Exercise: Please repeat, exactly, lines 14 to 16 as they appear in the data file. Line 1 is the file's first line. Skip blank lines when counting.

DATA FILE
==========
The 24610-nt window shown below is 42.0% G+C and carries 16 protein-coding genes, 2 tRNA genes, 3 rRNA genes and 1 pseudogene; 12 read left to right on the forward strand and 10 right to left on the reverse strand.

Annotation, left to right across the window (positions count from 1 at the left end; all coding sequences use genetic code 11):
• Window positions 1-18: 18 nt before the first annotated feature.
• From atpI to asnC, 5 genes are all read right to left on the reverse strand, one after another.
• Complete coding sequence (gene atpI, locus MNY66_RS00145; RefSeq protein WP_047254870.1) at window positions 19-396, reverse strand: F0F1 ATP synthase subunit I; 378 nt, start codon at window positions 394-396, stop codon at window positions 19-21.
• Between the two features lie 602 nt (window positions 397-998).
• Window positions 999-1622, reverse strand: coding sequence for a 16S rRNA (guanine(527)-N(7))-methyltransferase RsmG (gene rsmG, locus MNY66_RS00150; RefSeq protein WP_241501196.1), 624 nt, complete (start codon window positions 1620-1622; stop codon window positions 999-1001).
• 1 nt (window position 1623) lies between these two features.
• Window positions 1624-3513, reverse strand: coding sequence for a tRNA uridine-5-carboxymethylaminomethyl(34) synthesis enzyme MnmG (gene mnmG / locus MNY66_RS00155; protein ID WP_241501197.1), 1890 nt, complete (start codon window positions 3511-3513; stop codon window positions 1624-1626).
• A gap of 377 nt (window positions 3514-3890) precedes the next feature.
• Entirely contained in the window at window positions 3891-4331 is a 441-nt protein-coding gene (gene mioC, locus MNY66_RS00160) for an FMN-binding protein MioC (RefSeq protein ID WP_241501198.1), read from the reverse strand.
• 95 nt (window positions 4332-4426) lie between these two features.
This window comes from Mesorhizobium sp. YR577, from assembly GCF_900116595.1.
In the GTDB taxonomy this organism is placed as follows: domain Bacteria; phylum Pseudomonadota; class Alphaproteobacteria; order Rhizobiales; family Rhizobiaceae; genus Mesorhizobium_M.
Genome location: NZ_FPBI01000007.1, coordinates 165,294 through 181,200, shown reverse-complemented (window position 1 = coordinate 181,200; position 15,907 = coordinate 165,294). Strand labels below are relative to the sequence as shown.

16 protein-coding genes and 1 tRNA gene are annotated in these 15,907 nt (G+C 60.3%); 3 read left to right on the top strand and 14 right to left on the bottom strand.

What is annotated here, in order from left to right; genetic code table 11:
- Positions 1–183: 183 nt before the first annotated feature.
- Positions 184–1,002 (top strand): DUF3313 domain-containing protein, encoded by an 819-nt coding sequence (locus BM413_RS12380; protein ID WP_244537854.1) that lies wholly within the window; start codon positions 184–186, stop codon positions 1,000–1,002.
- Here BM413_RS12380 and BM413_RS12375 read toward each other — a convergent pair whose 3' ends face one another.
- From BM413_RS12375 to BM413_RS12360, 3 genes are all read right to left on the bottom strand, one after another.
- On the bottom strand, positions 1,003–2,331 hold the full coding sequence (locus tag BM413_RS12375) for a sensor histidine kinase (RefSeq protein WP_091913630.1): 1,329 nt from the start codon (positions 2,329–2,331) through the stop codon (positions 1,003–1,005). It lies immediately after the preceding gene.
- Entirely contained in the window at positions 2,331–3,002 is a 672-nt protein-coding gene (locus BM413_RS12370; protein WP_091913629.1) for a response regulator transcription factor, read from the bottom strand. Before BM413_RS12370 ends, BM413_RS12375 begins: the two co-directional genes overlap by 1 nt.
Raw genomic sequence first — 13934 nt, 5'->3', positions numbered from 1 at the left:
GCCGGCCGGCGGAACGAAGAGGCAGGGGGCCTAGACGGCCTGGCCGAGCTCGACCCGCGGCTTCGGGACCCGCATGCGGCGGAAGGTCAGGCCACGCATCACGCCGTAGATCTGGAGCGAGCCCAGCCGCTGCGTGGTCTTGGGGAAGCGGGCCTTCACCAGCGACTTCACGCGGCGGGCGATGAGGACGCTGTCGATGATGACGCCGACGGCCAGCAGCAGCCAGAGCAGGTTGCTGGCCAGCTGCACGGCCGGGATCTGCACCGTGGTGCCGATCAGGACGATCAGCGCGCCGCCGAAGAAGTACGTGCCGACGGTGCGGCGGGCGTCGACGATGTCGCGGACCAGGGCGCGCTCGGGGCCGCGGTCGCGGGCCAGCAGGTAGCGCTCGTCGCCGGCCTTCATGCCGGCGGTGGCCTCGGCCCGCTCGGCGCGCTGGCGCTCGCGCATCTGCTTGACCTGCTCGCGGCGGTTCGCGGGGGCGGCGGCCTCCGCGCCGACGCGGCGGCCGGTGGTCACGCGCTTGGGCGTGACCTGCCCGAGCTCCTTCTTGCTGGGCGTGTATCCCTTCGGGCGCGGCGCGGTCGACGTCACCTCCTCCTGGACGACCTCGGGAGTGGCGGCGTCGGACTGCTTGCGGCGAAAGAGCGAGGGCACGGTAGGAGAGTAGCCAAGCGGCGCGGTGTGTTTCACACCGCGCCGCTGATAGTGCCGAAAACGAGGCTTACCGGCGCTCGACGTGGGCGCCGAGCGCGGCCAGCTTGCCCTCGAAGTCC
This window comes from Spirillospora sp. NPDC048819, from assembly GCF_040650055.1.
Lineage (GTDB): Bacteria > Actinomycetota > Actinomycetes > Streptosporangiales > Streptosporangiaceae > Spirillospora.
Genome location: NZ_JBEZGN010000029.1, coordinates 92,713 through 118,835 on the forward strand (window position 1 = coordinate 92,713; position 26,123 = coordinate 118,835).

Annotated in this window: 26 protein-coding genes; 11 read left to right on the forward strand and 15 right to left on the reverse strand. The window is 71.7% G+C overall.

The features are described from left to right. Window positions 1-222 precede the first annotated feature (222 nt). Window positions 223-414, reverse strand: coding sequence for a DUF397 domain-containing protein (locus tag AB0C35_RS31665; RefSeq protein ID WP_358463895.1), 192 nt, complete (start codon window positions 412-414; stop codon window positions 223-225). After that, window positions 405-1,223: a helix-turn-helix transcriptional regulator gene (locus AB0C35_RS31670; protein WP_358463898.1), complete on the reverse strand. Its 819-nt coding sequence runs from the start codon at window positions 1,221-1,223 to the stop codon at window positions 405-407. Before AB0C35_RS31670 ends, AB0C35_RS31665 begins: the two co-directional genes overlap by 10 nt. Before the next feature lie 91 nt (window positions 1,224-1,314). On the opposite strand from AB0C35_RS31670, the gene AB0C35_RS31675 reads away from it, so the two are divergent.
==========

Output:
In the GTDB taxonomy this organism is placed as follows: domain Bacteria; phylum Pseudomonadota; class Alphaproteobacteria; order Rhizobiales; family Rhizobiaceae; genus Mesorhizobium_M.
Genome location: NZ_FPBI01000007.1, coordinates 165,294 through 181,200, shown reverse-complemented (window position 1 = coordinate 181,200; position 15,907 = coordinate 165,294). Strand labels below are relative to the sequence as shown.

16 protein-coding genes and 1 tRNA gene are annotated in these 15,907 nt (G+C 60.3%); 3 read left to right on the top strand and 14 right to left on the bottom strand.